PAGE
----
According to a statistic from the National Alliance on Mental Illness (NAMI), one in four college students suffers from some type of mental illness. Why is it that I was not aware of this startling data until my mother forced me into counseling? Why do they teach us so much about abstinence in health class, but neglect to inform us about mental health? If there’s a guide to safe sex and drug abuse, why can’t there be one on what to do when you don’t want to exist anymore? Freshman-year-me, scrolling through Instagram snapshots of countless other eighteen and nineteen-year-olds having the time of their lives, would have found this statistic a simple supposition. Something hard to accept. That was the hardest part about being diagnosed, anyway. Accepting.
It is hard to accept that you have a diagnosable mental health condition when, to the outside world, you look just fine; you are smiling on social media with the rest of them. Being truly vulnerable, in a technological society marred by perfectionism, feels impossible. Mental illness terminology slides in and out of our daily speech, has become its own form of vocabulary (“I’m super depressed about those exam results,” “I’m so bipolar sometimes,” “I color coded all my notes for class, I’m so OCD”), but in conversations about the medical, diagnosable reality of these conditions, people tense up. It is one thing to deny the existence of mental illness; it’s another to just barely scratch at the surface of it.
Disclosing my diagnosis of anxiety and depression to those I considered closest to me was initially one of my greatest fears. It felt like an excuse for my negativity, for my missed calls and unanswered texts, for not being myself. I’d sit in the library for hours with piles of unfinished work, a blank screen staring back at me, but never muster the courage to ask a professor for extra time, never admit to anyone that I was struggling with school because of the invisible monster holding my mind hostage. I hope that someday it will stop feeling like an excuse.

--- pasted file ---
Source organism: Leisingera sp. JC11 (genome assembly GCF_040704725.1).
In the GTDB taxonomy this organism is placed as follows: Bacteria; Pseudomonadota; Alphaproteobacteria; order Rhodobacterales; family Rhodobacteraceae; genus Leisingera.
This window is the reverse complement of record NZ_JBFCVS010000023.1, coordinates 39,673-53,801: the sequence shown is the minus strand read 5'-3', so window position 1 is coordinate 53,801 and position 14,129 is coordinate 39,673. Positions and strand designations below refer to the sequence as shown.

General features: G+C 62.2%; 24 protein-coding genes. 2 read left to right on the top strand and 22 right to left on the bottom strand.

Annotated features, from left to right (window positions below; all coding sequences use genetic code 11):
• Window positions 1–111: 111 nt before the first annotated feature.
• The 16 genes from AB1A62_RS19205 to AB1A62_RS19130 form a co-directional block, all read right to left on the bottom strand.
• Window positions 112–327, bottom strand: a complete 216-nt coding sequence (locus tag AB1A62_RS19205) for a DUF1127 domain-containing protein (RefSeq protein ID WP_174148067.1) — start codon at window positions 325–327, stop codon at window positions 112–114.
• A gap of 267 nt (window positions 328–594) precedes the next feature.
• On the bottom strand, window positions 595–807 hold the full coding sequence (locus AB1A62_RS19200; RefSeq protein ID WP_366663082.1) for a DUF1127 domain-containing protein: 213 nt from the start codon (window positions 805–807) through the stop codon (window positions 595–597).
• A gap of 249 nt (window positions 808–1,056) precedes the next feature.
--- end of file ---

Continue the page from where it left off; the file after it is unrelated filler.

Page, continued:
Sharing my story with a close few has been, while nerve wracking, ultimately liberating. However, as I think about disclosing it to a larger audience, I find myself stuck in the same quandary: my experience is surprisingly easy to write about, yet I can never imagine myself having a conversation of such depth about it. I think about campus organizations such as Active Minds, an organization on campuses across the country that is breaking the silence on mental illness, about the hashtags I see occasionally on social media that attempt to raise awareness, and I think to myself, we’re doing better. At least, I hope we’re doing better. I’m doing better, but I have not told anyone this, unless you count the private word document on my laptop.
I want so desperately to hold back, but now is a better time than ever for a full disclosure. There is no questioning my mental illness anymore; I have accepted it in the way that I have accepted that the sky is blue and my hair is brown and the world is a scary and simple place all at the same time. I have not yet accepted the disclosure of it.
Am I reluctant to talk about my depression and anxiety because it makes me uncomfortable, or do I hold back out of fear of making others uncomfortable?
Does it make you uncomfortable?